The Heathrow expansion has been a hot topic for many years and still divides political opinion, with even the Prime Minister’s constituency fighting the expansion. However this morning we saw ministers approve the long-awaited decision, with Chris Grayling Transport Secretary calling the decision “truly momentous”.
Whilst most commentators are now concentrating on what’s going on up in the skies and on the ground, Groundsure took a look at what lies beneath, examining the environmental hazards that the 573ha expansion of Heathrow could unearth. The geology beneath the expansion area comprises superficial deposits of Shepperton Gravel Member and Taplow Gravel, amongst others. This geology meant that, historically, these areas were used for sand and gravel extraction, leaving large pits subsequently used for waste disposal.
Initial analysis shows that approximately 27.3% of the land beneath the proposed Heathrow footprint (excluding land already developed as part of Heathrow) was formerly used as landfill, with a further 12.3% classified as active landfill. Additionally, historical land uses such as breaker’s yards, factories, transport depots, garages, old gravel pits, electro-chemical engineering works and saw pits can be found at the site, all of which have the potential to have left legacies of contamination which would require some form of investigation and possible remediation. Groundsure’s historical land use database shows that approximately 22.4% of the development area was formerly used for industrial purposes.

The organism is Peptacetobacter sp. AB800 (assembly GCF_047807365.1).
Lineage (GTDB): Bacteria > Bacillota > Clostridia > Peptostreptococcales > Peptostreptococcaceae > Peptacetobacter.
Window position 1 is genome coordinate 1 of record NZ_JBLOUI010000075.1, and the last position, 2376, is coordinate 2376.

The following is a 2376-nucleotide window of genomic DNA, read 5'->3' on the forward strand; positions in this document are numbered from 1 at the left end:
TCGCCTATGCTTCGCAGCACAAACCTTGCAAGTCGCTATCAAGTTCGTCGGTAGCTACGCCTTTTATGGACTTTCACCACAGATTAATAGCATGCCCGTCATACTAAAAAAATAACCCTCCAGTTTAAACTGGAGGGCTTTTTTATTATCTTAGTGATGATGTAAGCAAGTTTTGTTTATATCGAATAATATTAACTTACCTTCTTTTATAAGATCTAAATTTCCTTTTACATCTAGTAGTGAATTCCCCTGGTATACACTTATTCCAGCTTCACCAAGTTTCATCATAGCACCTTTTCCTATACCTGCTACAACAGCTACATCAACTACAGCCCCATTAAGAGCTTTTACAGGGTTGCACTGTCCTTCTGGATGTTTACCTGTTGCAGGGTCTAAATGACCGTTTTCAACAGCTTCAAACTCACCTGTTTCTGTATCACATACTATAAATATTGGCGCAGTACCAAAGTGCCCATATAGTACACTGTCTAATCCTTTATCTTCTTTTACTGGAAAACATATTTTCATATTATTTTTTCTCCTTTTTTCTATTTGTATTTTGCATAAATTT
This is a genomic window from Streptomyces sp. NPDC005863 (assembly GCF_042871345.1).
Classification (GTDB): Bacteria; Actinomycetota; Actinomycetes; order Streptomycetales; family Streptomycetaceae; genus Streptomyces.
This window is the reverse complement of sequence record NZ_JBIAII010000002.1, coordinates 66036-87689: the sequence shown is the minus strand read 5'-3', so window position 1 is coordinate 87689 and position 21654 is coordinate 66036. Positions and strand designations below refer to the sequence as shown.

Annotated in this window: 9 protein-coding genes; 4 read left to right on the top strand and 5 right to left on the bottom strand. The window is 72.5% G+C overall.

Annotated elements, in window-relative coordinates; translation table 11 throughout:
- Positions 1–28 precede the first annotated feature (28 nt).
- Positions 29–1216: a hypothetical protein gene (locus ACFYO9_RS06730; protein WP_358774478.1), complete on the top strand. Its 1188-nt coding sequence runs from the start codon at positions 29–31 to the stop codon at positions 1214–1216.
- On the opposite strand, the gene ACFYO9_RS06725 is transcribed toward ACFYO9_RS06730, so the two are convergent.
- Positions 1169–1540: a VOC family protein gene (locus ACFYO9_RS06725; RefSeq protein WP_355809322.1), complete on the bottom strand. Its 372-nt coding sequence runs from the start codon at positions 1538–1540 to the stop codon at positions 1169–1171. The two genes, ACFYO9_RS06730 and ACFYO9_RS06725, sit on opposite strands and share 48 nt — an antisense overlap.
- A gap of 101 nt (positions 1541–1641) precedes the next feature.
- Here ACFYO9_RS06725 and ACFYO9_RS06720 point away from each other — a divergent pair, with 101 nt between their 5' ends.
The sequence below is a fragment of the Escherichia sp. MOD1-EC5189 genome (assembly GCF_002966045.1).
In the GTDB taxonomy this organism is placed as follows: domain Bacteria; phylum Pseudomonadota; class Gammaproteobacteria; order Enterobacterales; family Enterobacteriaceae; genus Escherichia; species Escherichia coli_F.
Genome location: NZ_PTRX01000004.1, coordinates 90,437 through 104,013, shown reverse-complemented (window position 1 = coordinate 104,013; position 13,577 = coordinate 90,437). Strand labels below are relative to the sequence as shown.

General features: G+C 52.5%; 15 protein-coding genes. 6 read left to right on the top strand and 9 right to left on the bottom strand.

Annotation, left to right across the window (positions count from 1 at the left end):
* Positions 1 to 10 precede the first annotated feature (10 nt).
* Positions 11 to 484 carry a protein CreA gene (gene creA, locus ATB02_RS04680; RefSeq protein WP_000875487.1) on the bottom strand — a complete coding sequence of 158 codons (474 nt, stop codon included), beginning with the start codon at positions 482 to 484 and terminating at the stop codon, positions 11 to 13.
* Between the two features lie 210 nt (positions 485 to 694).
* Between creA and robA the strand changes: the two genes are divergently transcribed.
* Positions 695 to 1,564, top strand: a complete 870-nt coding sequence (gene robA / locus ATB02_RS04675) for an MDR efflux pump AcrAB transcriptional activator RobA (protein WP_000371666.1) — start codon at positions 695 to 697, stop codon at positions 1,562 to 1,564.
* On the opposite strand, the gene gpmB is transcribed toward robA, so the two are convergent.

A report commissioned by Gatwick Airport and produced by RSK Group claims that the cost of clearing these landfill sites and associated contaminated land would be an extra £500m, far more than the cost of the cleanup of the heavily contaminated Olympic Park (c.£386m). However, given that the Olympic Park was only around 246ha in size, the per hectare cost for remediation of the Olympic Park was £1.56m, as opposed to £872,600 as an equivalent per hectare cost for Heathrow based upon RSK’s projected costs.
Heathrow’s own projections show that only £130m has been set aside to mitigate all environmental concerns (including reprovision of wildlife habitat, flood mitigation and reprovision of reservoir costs). It is not clear whether this accounts for necessary environmental remediation, or whether this is accounted for in the £17.6bn estimate for general ‘airport infrastructure’. If the £130m does include the costs for investigation and remediation, it would seem that Heathrow have grossly underestimated the costs associated with land contamination, and will be digging into contingency funds before a brick is laid.
In addition to the brownfield legacy of the proposed development, there is also the issue of greenbelt development, given that the vast majority (approximately 78%) of the development area lies within the London greenbelt, whilst also cutting into a small part of a designated Local Nature Reserve. However, given that around half this greenbelt area is also brownfield land, it is not hard to imagine the arguments that could be made in favour of development, despite simplistic policy assessments in the Conservative manifesto which appear to imply that greenbelt and brownfield land are mutually exclusive entities, and also the a priori assumption that brownfield land always has an lower ecological value than greenfield sites.
Whilst the decision to build has been approved, there are likely to be significant legal battles before a final “final” decision is reached. “Don’t book your opening ceremony tickets just yet” (Simon Calder)